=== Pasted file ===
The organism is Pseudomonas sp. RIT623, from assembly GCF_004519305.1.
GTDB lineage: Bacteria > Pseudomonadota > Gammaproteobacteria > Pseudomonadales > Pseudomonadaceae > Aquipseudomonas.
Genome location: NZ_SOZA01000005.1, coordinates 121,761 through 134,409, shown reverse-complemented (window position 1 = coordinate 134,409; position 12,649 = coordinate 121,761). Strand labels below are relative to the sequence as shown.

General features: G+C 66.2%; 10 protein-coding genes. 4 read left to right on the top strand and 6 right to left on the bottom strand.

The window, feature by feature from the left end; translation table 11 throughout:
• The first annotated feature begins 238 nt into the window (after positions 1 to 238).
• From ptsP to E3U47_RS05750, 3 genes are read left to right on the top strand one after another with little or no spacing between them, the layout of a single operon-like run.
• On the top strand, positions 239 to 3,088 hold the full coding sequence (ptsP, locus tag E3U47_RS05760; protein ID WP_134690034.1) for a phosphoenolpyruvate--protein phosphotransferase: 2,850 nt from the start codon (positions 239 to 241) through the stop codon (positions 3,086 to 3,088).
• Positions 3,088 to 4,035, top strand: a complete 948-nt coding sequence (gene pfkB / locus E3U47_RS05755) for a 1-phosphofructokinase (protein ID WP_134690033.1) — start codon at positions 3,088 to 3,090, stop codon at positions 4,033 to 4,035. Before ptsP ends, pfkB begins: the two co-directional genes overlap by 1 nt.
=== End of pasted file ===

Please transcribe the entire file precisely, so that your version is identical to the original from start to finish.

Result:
The organism is Pseudomonas sp. RIT623, from assembly GCF_004519305.1.
GTDB lineage: Bacteria > Pseudomonadota > Gammaproteobacteria > Pseudomonadales > Pseudomonadaceae > Aquipseudomonas.
Genome location: NZ_SOZA01000005.1, coordinates 121,761 through 134,409, shown reverse-complemented (window position 1 = coordinate 134,409; position 12,649 = coordinate 121,761). Strand labels below are relative to the sequence as shown.

General features: G+C 66.2%; 10 protein-coding genes. 4 read left to right on the top strand and 6 right to left on the bottom strand.

The window, feature by feature from the left end; translation table 11 throughout:
• The first annotated feature begins 238 nt into the window (after positions 1 to 238).
• From ptsP to E3U47_RS05750, 3 genes are read left to right on the top strand one after another with little or no spacing between them, the layout of a single operon-like run.
• On the top strand, positions 239 to 3,088 hold the full coding sequence (ptsP, locus tag E3U47_RS05760; protein ID WP_134690034.1) for a phosphoenolpyruvate--protein phosphotransferase: 2,850 nt from the start codon (positions 239 to 241) through the stop codon (positions 3,086 to 3,088).
• Positions 3,088 to 4,035, top strand: a complete 948-nt coding sequence (gene pfkB / locus E3U47_RS05755) for a 1-phosphofructokinase (protein ID WP_134690033.1) — start codon at positions 3,088 to 3,090, stop codon at positions 4,033 to 4,035. Before ptsP ends, pfkB begins: the two co-directional genes overlap by 1 nt.